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Latino/a, Latinx or Latine? Conversation around Hispanic identity is changing

As we celebrate Hispanic Heritage Month, community members are sharing why their cultural identity is important to them.

SEATTLE — For decades, people who trace their roots to Latin America or Spain have used the word “Latino” or “Hispanic” to describe themselves.

But over the last few years, conversations surrounding ethnicity and gender identity have become more conventional. 

With these conversations came new terminologies that have left some people confused about which word to use.

Some of those terms include Hispanic, Latino/a, Latinx, and Latine.

Latino refers to a male from a Latin American country, while Latina references a female.

Latinx is a relatively new term that recently gained popularity in academic and some progressive circles. It’s used to describe a person of Latin American origin or descent. 

Latine is noted significantly as an LGBTQIA+ and gender-inclusive alternative to Hispanic and Latino.  

So, who uses which term? 

KING 5 producer Chelsea Hernandez spoke with members of the community to explore some of these confusions. The majority of the answers echo one main idea; people are more than just their labels.

“Latinx… Latine is the newest one that I’ve heard… I don’t even know if I’m pronouncing it correctly. L-A-T-I-N-E?” said Jolinda Hernandez, a teacher.

“I came up with the conclusion that people that don’t want to identify themselves as she or he, like to use the term Latinx,” said Sylvia Rubio, human services director at El Centro de la Raza.

“I think the younger generation will move towards Latinx because I’m seeing that now,” Rubio said.

According to the Pew Research Center, the emergence of Latinx coincides with a global movement to introduce gender-neutral nouns and pronouns into many languages whose grammar has traditionally used male or female constructions. In the U.S., the first uses of Latinx appeared more than a decade ago. It was also added to the English dictionary in 2018, reflecting its greater use.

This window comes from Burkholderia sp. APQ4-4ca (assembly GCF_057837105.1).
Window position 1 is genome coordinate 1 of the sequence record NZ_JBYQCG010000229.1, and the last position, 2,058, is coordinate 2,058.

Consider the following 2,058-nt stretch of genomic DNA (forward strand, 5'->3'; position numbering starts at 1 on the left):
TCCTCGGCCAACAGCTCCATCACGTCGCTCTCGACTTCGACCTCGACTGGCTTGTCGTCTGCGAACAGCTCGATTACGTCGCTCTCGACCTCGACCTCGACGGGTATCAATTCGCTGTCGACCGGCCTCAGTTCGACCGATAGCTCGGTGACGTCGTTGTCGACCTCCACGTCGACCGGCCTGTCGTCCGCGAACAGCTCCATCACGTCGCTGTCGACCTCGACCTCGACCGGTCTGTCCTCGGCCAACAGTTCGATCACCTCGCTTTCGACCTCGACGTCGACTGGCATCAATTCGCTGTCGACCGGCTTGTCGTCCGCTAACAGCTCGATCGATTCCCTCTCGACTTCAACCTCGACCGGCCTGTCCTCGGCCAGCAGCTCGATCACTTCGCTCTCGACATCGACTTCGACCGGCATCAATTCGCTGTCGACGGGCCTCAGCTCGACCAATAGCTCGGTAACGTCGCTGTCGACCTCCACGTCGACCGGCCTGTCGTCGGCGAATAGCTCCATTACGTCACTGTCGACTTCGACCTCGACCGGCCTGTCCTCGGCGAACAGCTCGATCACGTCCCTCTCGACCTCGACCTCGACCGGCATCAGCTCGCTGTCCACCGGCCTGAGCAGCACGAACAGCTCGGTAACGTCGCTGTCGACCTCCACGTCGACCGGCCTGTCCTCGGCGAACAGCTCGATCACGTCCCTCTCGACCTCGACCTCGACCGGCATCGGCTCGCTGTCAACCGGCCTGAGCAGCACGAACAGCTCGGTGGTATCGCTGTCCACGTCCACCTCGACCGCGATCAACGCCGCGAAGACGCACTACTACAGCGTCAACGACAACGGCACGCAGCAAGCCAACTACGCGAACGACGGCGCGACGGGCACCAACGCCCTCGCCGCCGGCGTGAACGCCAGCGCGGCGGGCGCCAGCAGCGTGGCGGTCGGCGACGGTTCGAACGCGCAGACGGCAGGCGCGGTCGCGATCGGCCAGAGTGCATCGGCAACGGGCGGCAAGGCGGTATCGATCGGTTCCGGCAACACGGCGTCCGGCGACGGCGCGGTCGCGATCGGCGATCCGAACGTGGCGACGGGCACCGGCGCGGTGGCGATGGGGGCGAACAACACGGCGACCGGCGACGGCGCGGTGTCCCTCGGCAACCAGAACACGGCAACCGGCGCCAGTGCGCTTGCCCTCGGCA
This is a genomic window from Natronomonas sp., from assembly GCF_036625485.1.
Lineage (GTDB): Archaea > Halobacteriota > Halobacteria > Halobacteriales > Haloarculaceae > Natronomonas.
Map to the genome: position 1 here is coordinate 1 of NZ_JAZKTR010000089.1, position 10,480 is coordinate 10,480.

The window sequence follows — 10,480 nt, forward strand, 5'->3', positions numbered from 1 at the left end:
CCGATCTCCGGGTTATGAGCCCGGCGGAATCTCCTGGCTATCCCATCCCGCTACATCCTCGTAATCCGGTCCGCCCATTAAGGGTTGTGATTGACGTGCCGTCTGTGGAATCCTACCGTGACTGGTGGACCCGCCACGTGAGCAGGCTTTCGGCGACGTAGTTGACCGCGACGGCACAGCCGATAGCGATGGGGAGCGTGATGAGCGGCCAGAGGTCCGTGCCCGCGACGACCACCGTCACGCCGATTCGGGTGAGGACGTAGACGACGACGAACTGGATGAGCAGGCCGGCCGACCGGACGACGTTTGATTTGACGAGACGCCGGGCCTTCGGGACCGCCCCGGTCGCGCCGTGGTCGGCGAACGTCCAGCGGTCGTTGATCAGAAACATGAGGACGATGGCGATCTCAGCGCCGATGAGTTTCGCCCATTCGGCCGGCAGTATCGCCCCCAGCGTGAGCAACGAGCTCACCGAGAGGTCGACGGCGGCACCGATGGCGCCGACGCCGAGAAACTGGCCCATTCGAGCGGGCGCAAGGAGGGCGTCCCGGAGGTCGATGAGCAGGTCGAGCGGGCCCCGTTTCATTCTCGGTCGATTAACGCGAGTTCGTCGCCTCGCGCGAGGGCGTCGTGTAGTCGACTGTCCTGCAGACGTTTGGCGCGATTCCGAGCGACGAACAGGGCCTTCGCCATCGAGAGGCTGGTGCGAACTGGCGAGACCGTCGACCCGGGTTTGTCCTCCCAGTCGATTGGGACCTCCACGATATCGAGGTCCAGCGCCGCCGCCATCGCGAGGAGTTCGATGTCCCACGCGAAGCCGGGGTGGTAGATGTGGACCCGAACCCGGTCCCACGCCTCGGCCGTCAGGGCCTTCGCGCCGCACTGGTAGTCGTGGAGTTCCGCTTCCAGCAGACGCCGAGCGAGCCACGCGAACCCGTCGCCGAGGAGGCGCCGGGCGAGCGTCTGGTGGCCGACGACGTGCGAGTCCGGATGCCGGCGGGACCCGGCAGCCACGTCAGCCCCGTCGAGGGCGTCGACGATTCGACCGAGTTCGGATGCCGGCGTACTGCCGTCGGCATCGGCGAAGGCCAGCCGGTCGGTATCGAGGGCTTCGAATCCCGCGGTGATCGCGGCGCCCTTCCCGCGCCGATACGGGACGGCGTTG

“I thought this was good because we are being inclusive of people’s gender identity,” Hernandez said.

Even though Latinx pushes inclusivity, only about one in four people who identify as Hispanic or Latino have heard of the term. That's according to a bilingual Pew Research Center survey conducted in December 2019. Researchers surveyed 3,030 Hispanic adults in the U.S., questioning all participants about their awareness of the term Latinx. They found only 23% of adults who self-identify as Hispanic or Latino have heard of the term Latinx, and just 3% say they use it to describe themselves.

“When I think of Latino, I don’t… my first thought isn’t any male Latino man, just the people themselves,” said Edgar Ramirez, a concrete worker.

While some Hispanics say Latinx should be used as a pan-ethnic term, others say they prefer it over others. The Pew Research Center study shows about 61% of people prefer Hispanic to describe the Hispanic or Latino population in the U.S., and 29% prefer Latino. Meanwhile, just 4% say they prefer Latinx to describe the Hispanic or Latino population.

“I hope the Latino community will stay proud and true to the traditions that have been going on for years,” Ramirez said.

When Hernandez asked the group if they were proud of their identity, the response of "estoy orgullosa" summed it up.

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